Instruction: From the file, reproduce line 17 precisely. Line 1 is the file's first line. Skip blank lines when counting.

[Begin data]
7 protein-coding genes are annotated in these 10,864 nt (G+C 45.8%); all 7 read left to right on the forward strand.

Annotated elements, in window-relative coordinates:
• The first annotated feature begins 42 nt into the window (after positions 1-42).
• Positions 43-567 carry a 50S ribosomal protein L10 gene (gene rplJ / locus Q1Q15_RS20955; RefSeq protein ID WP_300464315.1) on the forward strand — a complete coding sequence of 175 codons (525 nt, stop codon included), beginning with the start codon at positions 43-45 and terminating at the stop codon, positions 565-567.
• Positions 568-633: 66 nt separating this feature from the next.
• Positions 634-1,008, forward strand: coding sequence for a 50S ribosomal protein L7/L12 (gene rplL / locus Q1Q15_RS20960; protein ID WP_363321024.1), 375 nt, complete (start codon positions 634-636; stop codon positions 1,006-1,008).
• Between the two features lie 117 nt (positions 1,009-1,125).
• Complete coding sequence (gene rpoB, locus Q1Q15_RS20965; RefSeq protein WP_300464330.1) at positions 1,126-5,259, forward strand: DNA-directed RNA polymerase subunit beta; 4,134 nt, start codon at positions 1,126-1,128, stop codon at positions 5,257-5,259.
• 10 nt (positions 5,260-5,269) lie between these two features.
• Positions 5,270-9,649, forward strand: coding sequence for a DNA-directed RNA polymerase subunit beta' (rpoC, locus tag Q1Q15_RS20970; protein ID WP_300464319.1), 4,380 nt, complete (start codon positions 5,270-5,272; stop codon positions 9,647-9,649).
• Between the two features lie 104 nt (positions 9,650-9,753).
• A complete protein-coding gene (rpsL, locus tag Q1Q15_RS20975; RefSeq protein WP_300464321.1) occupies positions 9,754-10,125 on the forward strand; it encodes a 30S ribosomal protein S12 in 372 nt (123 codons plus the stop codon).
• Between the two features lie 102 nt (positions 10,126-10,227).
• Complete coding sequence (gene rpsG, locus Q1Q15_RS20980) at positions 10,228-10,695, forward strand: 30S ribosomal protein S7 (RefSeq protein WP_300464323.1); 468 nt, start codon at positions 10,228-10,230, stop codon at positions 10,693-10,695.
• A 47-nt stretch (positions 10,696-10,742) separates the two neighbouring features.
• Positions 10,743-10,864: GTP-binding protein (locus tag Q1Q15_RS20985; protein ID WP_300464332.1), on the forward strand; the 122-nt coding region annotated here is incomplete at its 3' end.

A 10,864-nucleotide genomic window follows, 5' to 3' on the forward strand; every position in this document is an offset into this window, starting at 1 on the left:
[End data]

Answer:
A 10,864-nucleotide genomic window follows, 5' to 3' on the forward strand; every position in this document is an offset into this window, starting at 1 on the left: